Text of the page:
How schools are coping in aftermath of hurricanes Irma and Maria
James Nelligan, head of Baldwin School in Puerto Rico, writes about how the destruction and hardship after hurricanes Irma and Maria hit the area in September.
The road to recovery is a long one and his biggest worry is that children will not be able to continue their education. “As of this writing, maybe 15 percent of schools have reopened, serving only a fraction of the hundreds of thousands of school-age children in our region. Larger independent schools in metropolitan San Juan, those with greater resources at their disposal, fair far better than smaller ones, and most have resumed operations. A small number of public schools are just beginning to come online. While this makes for positive press, their reality is heartbreaking”, Nelligan writes.
Not only material damage and loss of class time is a concern, but also the support that schools provide and the therapeutic role they can play in people’s lives is lost.
“Schools represent safety and routine in the lives of both children and adults, especially when safe spaces and daily routines are hard to come by”, Nelligan explains.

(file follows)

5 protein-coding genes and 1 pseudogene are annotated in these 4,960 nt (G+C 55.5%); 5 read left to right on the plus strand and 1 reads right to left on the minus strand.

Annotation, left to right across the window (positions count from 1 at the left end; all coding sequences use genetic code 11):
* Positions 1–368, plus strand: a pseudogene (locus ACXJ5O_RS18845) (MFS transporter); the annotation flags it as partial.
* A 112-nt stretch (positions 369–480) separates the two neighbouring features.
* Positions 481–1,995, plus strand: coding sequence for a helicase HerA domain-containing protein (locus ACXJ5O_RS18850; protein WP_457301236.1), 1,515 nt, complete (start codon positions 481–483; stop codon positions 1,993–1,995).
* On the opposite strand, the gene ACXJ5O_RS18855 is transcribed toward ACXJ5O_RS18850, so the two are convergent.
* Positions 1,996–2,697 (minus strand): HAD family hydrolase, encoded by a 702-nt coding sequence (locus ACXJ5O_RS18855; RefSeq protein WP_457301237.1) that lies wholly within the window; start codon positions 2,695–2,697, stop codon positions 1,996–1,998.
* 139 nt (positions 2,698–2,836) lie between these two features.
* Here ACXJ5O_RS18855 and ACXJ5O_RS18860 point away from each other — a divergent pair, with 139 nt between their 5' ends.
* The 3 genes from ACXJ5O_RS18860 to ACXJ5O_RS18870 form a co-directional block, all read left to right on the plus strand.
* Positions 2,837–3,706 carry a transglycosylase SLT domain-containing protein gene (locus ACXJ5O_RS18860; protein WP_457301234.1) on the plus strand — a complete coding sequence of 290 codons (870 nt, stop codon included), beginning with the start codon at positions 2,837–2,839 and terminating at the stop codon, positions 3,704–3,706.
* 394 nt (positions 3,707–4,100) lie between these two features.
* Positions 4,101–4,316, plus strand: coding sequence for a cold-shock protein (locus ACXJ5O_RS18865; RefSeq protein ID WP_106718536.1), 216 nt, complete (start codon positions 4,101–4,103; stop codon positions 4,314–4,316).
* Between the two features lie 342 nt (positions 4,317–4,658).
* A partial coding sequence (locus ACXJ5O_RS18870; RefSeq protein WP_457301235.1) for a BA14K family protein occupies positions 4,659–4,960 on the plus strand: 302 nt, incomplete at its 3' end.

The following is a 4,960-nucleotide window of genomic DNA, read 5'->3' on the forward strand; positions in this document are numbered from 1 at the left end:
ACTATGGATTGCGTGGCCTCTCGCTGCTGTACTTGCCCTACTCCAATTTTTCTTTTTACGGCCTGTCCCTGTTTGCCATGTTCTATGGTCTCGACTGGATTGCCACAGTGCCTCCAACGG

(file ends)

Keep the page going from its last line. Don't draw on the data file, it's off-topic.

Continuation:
Baldwin School is fundraising together with the Caribbean Association of Independent Schools with the aim to support public schools most adversely affected by the hurricane. “We intend to provide block grants to public and independent schools in Puerto Rico and the United States Virgin Islands to expedite their recovery efforts. We are working to get kids, all kids, back to school sooner than later. Together, our Caribbean schools rise.”
Others are also concerned. For example, Whitby School in Connecticut, US, has been fundraising to help people in Puerto Rico affected by the hurricanes in September. Students of the school planned and hosted a “Harry Potter’s Hurricane Healers” fundraising event and raised more than USD$400 for Teens 4PR, a non-profit platform that helps young people raise funds for hurricane relief and reconstruction in Puerto Rico.
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